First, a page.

Columbiaman’s face was almost as red as the carpet. They entered the office, and Gil sat in the chair in front of the desk. The wood-paneled wall at the back of the room had not yet opened, so presumably, they were still waiting for the Council to be ready for them to come up. Columbiaman lit a cigarette, sat in his black chair, glanced at him. Then he rested his hands in his gloved hands and sighed.
“Just… how could you, Gil? How could you let this happen?” He looked up at him. “You know there’s no happy ending here, right, kid?” What exactly did that mean?
“Why couldn’t y’all have sent Ultor to deal with it? I know he can sense shit like this.”
“You know Ultor is busy with some of our affairs in Baghdad. And don’t you dare shift the blame onto us. You were the one in that fucking bank.”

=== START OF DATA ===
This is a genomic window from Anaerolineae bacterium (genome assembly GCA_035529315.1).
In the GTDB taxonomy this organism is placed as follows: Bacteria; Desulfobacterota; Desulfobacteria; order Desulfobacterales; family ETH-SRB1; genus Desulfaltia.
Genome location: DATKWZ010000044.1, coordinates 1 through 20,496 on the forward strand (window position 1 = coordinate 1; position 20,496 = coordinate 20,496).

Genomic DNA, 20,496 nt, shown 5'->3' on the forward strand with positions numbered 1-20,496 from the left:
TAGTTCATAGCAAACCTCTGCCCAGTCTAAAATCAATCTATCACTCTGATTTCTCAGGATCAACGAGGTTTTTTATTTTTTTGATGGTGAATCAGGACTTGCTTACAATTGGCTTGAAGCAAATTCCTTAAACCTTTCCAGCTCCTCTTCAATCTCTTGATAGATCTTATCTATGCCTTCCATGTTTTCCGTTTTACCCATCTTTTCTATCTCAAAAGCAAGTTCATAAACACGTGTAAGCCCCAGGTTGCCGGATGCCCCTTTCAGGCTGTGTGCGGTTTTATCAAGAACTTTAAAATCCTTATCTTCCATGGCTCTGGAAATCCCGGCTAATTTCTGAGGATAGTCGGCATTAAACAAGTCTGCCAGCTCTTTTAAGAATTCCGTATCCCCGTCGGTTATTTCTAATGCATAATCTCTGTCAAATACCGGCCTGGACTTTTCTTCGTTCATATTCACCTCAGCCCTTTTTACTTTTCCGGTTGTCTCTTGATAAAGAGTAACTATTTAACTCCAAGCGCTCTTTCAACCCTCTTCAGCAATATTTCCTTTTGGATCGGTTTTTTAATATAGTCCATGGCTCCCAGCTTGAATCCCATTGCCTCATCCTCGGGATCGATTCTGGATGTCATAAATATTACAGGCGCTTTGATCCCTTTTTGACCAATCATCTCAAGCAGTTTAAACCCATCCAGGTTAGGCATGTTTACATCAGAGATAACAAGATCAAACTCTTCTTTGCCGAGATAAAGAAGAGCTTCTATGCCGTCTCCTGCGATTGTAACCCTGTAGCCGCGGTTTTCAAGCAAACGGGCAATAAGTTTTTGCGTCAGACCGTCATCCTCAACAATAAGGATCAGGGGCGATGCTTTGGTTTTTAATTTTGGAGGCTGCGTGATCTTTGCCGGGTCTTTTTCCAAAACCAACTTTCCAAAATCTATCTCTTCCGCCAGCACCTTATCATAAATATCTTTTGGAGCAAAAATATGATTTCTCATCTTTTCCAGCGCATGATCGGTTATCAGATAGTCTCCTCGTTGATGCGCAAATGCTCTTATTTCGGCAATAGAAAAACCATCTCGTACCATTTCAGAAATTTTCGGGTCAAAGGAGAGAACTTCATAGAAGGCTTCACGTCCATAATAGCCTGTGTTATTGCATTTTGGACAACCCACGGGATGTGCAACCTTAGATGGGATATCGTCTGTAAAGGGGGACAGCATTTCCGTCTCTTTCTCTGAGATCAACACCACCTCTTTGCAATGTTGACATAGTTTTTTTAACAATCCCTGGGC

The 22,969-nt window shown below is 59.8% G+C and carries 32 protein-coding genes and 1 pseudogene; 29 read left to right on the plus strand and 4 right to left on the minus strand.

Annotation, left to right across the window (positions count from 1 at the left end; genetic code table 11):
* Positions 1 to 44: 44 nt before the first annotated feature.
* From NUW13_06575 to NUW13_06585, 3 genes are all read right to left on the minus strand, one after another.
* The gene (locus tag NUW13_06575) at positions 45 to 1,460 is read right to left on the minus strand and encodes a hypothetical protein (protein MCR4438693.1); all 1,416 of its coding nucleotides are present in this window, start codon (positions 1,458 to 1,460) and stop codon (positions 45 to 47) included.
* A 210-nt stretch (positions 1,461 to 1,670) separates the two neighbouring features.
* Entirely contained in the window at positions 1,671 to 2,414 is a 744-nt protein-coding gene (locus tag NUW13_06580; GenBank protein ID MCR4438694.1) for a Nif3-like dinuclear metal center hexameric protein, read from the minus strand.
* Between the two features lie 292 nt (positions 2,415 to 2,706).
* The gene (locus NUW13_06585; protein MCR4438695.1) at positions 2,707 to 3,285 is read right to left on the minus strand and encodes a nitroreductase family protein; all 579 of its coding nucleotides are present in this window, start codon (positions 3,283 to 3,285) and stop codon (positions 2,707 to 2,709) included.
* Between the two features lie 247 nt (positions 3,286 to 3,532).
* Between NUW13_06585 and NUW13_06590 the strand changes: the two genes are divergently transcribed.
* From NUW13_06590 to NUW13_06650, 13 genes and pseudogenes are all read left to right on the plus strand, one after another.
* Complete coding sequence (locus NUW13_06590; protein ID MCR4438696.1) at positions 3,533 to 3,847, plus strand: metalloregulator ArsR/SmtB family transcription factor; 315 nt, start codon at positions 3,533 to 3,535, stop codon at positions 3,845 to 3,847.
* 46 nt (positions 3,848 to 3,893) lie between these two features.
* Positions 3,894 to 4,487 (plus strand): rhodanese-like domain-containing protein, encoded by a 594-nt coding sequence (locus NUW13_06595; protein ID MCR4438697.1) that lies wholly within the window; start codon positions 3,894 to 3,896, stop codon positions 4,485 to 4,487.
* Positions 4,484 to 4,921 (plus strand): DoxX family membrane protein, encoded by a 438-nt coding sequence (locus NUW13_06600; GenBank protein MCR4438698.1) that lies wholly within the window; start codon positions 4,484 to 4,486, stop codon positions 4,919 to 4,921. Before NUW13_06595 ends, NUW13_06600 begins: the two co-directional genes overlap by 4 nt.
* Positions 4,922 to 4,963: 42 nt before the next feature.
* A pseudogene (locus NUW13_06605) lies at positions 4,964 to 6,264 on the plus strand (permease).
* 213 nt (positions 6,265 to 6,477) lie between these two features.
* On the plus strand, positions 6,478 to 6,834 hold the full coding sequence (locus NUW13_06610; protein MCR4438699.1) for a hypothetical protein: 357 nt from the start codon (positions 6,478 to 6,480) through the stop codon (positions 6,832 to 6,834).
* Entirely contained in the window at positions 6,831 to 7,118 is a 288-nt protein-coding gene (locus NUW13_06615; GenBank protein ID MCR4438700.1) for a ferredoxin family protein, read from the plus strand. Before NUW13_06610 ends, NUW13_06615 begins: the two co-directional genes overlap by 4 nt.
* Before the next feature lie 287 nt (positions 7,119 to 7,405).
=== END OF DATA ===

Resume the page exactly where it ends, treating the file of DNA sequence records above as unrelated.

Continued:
“I’m on probation! I’m not even supposed to touch shit like bombs!”
“But you took Bomb Defusal, and on a base level, you should know that stopping something like that is the right thing to do! But according to all the reports, you just… ran…” He put his head back in his hands. “If I had pulled that shit during the war… do you even fucking realize what a disappointment you are? How much you’ve failed me and the rest of the Council?”
There was silence which, to Gil, seemed to last a few years. Columbiaman looked older than he ever had, his decades of turmoil manifesting in the wrinkles which the mask over his eyes failed to conceal. His blue and gold costume, which had once been skintight over his muscular figure, now began to sag over a fleshy bag of brittle bones.
“I’m sorry,” said Gil after a few more reluctant minutes. “I know that what happened out there is my fault. I don’t have any excuse for it, and I won’t fight if I get fired, but I just need to tell you that I’m sorry for this.”